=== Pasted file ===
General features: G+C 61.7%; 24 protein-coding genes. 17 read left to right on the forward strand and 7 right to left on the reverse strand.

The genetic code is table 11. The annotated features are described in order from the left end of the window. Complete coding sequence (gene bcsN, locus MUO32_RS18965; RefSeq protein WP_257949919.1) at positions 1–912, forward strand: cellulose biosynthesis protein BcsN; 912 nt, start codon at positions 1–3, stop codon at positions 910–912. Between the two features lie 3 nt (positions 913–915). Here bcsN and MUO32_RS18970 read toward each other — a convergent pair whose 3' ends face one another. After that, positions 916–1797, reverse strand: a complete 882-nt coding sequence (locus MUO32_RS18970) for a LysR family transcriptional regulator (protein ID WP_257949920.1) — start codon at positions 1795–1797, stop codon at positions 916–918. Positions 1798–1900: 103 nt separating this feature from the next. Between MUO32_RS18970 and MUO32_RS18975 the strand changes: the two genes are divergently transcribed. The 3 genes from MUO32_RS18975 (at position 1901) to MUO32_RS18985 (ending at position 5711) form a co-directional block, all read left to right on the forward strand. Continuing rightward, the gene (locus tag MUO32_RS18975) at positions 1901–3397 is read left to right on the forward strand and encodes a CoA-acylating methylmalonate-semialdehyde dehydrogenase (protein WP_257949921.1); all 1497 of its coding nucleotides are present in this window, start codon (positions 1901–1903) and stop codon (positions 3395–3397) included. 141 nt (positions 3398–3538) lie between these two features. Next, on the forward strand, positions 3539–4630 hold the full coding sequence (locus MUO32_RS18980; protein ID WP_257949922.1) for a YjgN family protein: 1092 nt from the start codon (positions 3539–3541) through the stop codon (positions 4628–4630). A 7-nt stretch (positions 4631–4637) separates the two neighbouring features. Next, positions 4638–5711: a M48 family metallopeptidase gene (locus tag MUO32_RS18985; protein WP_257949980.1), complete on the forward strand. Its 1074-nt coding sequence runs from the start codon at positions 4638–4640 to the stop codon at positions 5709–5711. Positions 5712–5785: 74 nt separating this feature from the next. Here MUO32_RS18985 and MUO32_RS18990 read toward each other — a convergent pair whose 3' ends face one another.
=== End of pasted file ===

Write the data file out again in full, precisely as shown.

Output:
General features: G+C 61.7%; 24 protein-coding genes. 17 read left to right on the forward strand and 7 right to left on the reverse strand.

The genetic code is table 11. The annotated features are described in order from the left end of the window. Complete coding sequence (gene bcsN, locus MUO32_RS18965; RefSeq protein WP_257949919.1) at positions 1–912, forward strand: cellulose biosynthesis protein BcsN; 912 nt, start codon at positions 1–3, stop codon at positions 910–912. Between the two features lie 3 nt (positions 913–915). Here bcsN and MUO32_RS18970 read toward each other — a convergent pair whose 3' ends face one another. After that, positions 916–1797, reverse strand: a complete 882-nt coding sequence (locus MUO32_RS18970) for a LysR family transcriptional regulator (protein ID WP_257949920.1) — start codon at positions 1795–1797, stop codon at positions 916–918. Positions 1798–1900: 103 nt separating this feature from the next. Between MUO32_RS18970 and MUO32_RS18975 the strand changes: the two genes are divergently transcribed. The 3 genes from MUO32_RS18975 (at position 1901) to MUO32_RS18985 (ending at position 5711) form a co-directional block, all read left to right on the forward strand. Continuing rightward, the gene (locus tag MUO32_RS18975) at positions 1901–3397 is read left to right on the forward strand and encodes a CoA-acylating methylmalonate-semialdehyde dehydrogenase (protein WP_257949921.1); all 1497 of its coding nucleotides are present in this window, start codon (positions 1901–1903) and stop codon (positions 3395–3397) included. 141 nt (positions 3398–3538) lie between these two features. Next, on the forward strand, positions 3539–4630 hold the full coding sequence (locus MUO32_RS18980; protein ID WP_257949922.1) for a YjgN family protein: 1092 nt from the start codon (positions 3539–3541) through the stop codon (positions 4628–4630). A 7-nt stretch (positions 4631–4637) separates the two neighbouring features. Next, positions 4638–5711: a M48 family metallopeptidase gene (locus tag MUO32_RS18985; protein WP_257949980.1), complete on the forward strand. Its 1074-nt coding sequence runs from the start codon at positions 4638–4640 to the stop codon at positions 5709–5711. Positions 5712–5785: 74 nt separating this feature from the next. Here MUO32_RS18985 and MUO32_RS18990 read toward each other — a convergent pair whose 3' ends face one another.